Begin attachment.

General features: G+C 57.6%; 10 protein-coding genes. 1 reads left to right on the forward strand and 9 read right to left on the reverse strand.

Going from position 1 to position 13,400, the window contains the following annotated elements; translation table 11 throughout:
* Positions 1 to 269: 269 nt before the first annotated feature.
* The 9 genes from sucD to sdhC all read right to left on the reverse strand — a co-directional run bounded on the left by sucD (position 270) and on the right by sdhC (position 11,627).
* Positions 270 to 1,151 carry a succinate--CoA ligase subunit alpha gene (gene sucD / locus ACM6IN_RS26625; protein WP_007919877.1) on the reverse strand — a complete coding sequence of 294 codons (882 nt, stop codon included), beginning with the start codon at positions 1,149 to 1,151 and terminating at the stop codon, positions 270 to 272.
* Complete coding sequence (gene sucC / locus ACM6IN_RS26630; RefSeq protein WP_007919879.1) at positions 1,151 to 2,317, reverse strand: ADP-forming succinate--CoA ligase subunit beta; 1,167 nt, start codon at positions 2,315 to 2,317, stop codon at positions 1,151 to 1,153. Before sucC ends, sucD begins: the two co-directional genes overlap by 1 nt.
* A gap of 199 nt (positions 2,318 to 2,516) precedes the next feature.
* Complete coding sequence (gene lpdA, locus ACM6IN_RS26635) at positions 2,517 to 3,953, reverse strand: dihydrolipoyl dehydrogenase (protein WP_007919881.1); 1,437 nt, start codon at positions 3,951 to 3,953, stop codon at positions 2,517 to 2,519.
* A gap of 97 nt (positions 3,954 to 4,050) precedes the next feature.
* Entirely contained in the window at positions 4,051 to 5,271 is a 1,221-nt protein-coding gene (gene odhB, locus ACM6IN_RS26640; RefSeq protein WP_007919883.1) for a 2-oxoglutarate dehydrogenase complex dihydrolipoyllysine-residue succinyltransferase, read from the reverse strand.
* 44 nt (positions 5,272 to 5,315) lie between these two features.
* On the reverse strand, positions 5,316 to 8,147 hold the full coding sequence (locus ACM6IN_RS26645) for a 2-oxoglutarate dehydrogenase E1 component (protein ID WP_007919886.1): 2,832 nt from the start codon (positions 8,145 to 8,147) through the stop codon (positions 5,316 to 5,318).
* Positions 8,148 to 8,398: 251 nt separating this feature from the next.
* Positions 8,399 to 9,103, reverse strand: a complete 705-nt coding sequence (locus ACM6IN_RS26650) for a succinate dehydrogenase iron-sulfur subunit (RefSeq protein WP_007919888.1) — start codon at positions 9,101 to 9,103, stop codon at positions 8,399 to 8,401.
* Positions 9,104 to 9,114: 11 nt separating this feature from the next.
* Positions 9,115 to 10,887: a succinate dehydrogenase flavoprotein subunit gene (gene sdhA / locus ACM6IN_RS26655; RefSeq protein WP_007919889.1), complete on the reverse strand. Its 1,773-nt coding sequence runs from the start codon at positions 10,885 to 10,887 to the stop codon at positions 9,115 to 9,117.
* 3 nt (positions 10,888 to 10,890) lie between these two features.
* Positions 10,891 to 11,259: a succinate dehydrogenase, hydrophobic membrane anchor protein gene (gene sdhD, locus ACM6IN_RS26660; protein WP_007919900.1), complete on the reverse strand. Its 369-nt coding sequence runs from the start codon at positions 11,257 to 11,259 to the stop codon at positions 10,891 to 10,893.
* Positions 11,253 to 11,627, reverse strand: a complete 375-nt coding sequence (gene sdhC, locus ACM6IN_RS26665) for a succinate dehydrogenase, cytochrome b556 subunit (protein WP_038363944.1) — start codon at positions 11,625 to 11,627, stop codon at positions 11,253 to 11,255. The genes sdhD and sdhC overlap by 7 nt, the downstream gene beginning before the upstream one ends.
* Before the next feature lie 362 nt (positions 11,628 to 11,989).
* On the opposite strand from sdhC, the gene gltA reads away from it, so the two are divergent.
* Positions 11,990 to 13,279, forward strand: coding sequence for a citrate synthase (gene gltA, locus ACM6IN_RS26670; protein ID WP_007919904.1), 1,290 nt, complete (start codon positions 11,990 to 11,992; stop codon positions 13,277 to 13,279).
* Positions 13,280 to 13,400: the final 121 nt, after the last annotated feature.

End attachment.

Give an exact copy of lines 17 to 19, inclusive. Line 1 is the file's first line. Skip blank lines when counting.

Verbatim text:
* 3 nt (positions 10,888 to 10,890) lie between these two features.
* Positions 10,891 to 11,259: a succinate dehydrogenase, hydrophobic membrane anchor protein gene (gene sdhD, locus ACM6IN_RS26660; protein WP_007919900.1), complete on the reverse strand. Its 369-nt coding sequence runs from the start codon at positions 11,257 to 11,259 to the stop codon at positions 10,891 to 10,893.
* Positions 11,253 to 11,627, reverse strand: a complete 375-nt coding sequence (gene sdhC, locus ACM6IN_RS26665) for a succinate dehydrogenase, cytochrome b556 subunit (protein WP_038363944.1) — start codon at positions 11,625 to 11,627, stop codon at positions 11,253 to 11,255. The genes sdhD and sdhC overlap by 7 nt, the downstream gene beginning before the upstream one ends.